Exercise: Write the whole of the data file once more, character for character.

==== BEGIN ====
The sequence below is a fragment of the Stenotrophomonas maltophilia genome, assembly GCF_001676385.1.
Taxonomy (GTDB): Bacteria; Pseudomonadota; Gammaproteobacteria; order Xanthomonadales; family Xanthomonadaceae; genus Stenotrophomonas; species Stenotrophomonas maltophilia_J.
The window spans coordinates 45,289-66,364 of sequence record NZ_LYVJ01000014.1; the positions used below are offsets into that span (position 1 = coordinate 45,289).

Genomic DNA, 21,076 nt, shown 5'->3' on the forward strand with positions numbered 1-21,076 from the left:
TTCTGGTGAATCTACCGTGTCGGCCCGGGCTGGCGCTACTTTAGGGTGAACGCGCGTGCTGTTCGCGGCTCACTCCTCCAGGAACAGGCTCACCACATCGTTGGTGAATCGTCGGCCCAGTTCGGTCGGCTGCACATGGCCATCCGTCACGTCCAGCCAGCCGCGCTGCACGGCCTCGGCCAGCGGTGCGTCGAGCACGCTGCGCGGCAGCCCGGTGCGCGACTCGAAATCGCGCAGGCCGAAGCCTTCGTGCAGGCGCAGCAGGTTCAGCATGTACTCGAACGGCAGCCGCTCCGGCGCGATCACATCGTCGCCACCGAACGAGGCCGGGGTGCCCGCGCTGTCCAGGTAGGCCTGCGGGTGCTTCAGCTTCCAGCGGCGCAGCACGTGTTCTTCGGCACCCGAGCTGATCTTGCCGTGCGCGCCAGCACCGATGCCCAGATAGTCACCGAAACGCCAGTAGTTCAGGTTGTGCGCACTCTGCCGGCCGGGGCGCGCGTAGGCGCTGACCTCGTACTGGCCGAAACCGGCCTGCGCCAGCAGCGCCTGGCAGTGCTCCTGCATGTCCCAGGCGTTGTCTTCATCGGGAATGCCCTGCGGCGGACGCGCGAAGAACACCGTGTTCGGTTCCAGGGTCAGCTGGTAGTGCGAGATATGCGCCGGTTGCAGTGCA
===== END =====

The sequence below is a fragment of the Stenotrophomonas maltophilia genome, assembly GCF_001676385.1.
Taxonomy (GTDB): Bacteria; Pseudomonadota; Gammaproteobacteria; order Xanthomonadales; family Xanthomonadaceae; genus Stenotrophomonas; species Stenotrophomonas maltophilia_J.
The window spans coordinates 45,289-66,364 of sequence record NZ_LYVJ01000014.1; the positions used below are offsets into that span (position 1 = coordinate 45,289).

Genomic DNA, 21,076 nt, shown 5'->3' on the forward strand with positions numbered 1-21,076 from the left:
TTCTGGTGAATCTACCGTGTCGGCCCGGGCTGGCGCTACTTTAGGGTGAACGCGCGTGCTGTTCGCGGCTCACTCCTCCAGGAACAGGCTCACCACATCGTTGGTGAATCGTCGGCCCAGTTCGGTCGGCTGCACATGGCCATCCGTCACGTCCAGCCAGCCGCGCTGCACGGCCTCGGCCAGCGGTGCGTCGAGCACGCTGCGCGGCAGCCCGGTGCGCGACTCGAAATCGCGCAGGCCGAAGCCTTCGTGCAGGCGCAGCAGGTTCAGCATGTACTCGAACGGCAGCCGCTCCGGCGCGATCACATCGTCGCCACCGAACGAGGCCGGGGTGCCCGCGCTGTCCAGGTAGGCCTGCGGGTGCTTCAGCTTCCAGCGGCGCAGCACGTGTTCTTCGGCACCCGAGCTGATCTTGCCGTGCGCGCCAGCACCGATGCCCAGATAGTCACCGAAACGCCAGTAGTTCAGGTTGTGCGCACTCTGCCGGCCGGGGCGCGCGTAGGCGCTGACCTCGTACTGGCCGAAACCGGCCTGCGCCAGCAGCGCCTGGCAGTGCTCCTGCATGTCCCAGGCGTTGTCTTCATCGGGAATGCCCTGCGGCGGACGCGCGAAGAACACCGTGTTCGGTTCCAGGGTCAGCTGGTAGTGCGAGATATGCGCCGGTTGCAGTGCA